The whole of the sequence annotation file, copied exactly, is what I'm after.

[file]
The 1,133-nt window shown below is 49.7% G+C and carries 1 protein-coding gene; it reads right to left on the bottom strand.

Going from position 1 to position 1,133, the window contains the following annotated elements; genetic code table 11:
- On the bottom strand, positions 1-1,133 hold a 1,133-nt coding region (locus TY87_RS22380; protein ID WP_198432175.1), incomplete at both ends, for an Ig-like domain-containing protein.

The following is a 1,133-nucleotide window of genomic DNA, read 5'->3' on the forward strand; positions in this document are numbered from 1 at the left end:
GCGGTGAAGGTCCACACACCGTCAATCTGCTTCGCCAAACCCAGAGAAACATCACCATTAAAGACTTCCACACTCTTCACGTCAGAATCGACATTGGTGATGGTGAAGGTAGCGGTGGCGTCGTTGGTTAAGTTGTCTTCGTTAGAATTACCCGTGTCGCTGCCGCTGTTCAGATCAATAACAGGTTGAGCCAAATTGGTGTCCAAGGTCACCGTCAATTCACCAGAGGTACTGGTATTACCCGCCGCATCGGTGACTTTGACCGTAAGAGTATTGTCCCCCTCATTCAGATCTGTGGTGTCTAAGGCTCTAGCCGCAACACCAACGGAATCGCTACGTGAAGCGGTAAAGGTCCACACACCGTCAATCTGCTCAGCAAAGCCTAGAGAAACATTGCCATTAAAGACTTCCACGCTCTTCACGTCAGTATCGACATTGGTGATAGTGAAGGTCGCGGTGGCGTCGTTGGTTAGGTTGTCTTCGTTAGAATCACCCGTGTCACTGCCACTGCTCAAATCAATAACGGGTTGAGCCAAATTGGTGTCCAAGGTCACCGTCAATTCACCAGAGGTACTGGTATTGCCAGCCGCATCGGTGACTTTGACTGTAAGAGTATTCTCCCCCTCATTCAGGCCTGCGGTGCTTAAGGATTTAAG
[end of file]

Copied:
The 1,133-nt window shown below is 49.7% G+C and carries 1 protein-coding gene; it reads right to left on the bottom strand.

Going from position 1 to position 1,133, the window contains the following annotated elements; genetic code table 11:
- On the bottom strand, positions 1-1,133 hold a 1,133-nt coding region (locus TY87_RS22380; protein ID WP_198432175.1), incomplete at both ends, for an Ig-like domain-containing protein.

The following is a 1,133-nucleotide window of genomic DNA, read 5'->3' on the forward strand; positions in this document are numbered from 1 at the left end:
GCGGTGAAGGTCCACACACCGTCAATCTGCTTCGCCAAACCCAGAGAAACATCACCATTAAAGACTTCCACACTCTTCACGTCAGAATCGACATTGGTGATGGTGAAGGTAGCGGTGGCGTCGTTGGTTAAGTTGTCTTCGTTAGAATTACCCGTGTCGCTGCCGCTGTTCAGATCAATAACAGGTTGAGCCAAATTGGTGTCCAAGGTCACCGTCAATTCACCAGAGGTACTGGTATTACCCGCCGCATCGGTGACTTTGACCGTAAGAGTATTGTCCCCCTCATTCAGATCTGTGGTGTCTAAGGCTCTAGCCGCAACACCAACGGAATCGCTACGTGAAGCGGTAAAGGTCCACACACCGTCAATCTGCTCAGCAAAGCCTAGAGAAACATTGCCATTAAAGACTTCCACGCTCTTCACGTCAGTATCGACATTGGTGATAGTGAAGGTCGCGGTGGCGTCGTTGGTTAGGTTGTCTTCGTTAGAATCACCCGTGTCACTGCCACTGCTCAAATCAATAACGGGTTGAGCCAAATTGGTGTCCAAGGTCACCGTCAATTCACCAGAGGTACTGGTATTGCCAGCCGCATCGGTGACTTTGACTGTAAGAGTATTCTCCCCCTCATTCAGGCCTGCGGTGCTTAAGGATTTAAG